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Uniqlo Raises Japan Prices by 5%

The retailer is facing rising material costs and the depreciation of the yen.

TOKYO — Uniqlo is raising its pre-tax retail prices in Japan by an average of about 5 percent this fall to combat rising material costs and the depreciation of the yen.

 

The move could boost the margins of Fast Retailing, Uniqlo’s parent company, if shoppers embrace the higher prices. Japanese consumers are already in the process of digesting more costly goods and services as the country’s sales tax increased three percentage points to 8 percent in April.

 

While Fast Retailing has posted significant sales growth in recent years as it opened scores of stores, both in Japan and abroad, its operating profit has not grown at the same pace.

 

The company posted an operating profit of 132 billion yen, or $1.47 billion, in fiscal 2013 compared to 108 billion yen, or $1.12 billion, in fiscal 2009. That represents an increase of just over 22 percent. Over the same time period, sales grew more than 66 percent to 1.14 trillion yen, or $12.65 billion, from 685 billion yen, or $7.12 billion. Dollar figures are converted at average exchange rates for the periods in question.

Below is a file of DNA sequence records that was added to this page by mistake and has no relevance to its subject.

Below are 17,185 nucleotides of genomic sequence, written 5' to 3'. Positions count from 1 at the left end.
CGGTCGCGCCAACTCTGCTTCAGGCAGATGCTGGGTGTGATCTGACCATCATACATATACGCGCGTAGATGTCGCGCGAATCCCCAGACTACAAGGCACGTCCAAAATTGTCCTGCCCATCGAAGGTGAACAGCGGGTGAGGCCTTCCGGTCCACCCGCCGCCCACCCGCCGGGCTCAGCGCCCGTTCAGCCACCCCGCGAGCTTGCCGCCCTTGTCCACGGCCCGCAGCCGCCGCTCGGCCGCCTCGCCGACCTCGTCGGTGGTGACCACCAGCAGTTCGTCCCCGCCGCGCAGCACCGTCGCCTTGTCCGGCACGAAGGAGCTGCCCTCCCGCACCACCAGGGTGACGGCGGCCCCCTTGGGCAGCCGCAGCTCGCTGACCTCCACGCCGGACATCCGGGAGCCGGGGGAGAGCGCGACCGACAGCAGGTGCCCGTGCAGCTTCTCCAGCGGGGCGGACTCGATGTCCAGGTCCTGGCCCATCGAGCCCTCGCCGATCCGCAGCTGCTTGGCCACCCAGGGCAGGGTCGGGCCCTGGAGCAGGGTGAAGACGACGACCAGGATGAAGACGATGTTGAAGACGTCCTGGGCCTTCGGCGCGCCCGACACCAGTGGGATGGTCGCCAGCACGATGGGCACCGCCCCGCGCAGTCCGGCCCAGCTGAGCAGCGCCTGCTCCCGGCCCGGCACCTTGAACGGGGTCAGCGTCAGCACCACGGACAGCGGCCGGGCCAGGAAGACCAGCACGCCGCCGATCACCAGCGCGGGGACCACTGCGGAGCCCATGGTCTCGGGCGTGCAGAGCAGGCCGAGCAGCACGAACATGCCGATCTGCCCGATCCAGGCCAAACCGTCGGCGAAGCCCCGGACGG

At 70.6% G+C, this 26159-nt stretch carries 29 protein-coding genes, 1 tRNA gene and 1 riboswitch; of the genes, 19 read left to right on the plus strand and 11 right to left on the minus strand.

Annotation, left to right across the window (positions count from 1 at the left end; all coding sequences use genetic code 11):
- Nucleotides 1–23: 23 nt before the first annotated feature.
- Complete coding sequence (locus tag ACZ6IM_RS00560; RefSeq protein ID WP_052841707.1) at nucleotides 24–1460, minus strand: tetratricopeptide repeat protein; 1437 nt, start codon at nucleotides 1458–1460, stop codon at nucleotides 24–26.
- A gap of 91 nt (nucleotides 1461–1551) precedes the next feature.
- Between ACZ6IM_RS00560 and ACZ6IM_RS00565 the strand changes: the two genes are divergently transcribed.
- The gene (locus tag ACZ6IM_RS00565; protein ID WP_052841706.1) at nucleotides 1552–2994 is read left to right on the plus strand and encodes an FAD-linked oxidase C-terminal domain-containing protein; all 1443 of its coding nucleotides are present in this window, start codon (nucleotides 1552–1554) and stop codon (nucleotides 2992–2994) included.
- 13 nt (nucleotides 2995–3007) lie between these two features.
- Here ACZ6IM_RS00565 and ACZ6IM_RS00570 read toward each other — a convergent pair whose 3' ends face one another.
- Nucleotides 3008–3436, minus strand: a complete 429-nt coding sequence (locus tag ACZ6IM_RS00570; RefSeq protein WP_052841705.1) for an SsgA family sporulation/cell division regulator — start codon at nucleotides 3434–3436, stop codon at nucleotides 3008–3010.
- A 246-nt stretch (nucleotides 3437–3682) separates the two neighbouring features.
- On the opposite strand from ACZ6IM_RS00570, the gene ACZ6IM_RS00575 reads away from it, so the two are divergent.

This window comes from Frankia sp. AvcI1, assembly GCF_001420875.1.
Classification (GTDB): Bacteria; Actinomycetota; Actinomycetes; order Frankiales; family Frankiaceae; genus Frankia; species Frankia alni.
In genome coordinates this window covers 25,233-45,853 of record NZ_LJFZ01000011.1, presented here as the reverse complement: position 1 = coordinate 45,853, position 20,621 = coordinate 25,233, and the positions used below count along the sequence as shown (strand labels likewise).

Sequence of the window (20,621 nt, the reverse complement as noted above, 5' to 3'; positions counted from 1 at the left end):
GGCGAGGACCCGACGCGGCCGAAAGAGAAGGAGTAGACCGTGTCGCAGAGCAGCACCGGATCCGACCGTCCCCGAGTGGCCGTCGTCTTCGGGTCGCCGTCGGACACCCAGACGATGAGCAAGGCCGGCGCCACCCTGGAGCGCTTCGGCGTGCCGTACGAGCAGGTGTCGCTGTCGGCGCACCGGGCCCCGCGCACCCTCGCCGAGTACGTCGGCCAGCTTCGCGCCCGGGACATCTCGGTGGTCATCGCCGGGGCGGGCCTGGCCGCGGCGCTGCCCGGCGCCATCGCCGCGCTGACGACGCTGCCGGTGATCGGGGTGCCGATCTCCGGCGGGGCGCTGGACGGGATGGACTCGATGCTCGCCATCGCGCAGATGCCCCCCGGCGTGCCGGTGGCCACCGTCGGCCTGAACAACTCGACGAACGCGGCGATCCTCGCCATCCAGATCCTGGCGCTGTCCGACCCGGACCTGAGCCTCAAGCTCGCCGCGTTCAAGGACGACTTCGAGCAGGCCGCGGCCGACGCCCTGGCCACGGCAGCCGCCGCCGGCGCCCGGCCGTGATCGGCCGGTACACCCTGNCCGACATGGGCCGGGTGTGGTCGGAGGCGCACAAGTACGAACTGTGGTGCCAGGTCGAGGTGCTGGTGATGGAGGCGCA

A spokesman for Fast Retailing specified that the price hikes are only applicable to Japan. Uniqlo’s prices in international markets will not be affected as they are set on a market by market basis, he said. Although Uniqlo is expanding abroad quickly, particularly in Asia, it still does more than half of its business in its home market of Japan. Uniqlo is expected to post sales in Japan of 715 billion yen, or $7.63 billion, for the year ending this August and sales abroad of 400 billion yen, or $4.27 billion.

 

The brand’s fall-winter lineup in Japan features Heattech garments ranging in price from 990 yen to 2,990 yen, or $10.57 to $31.92, and cashmere knitwear ranging in price from 5,990 yen to 9,990 yen, or $63.94 to $106.65. Those prices are pre-tax so consumers will have to pay an additional 8 percent at the cash register.

 

While department stores saw their business slump in April right after the sales tax increase went into effect, Uniqlo seemed relatively insulated from the change. Uniqlo’s Japan same-store sales grew and 3.3 percent in April and 4.1 percent in May.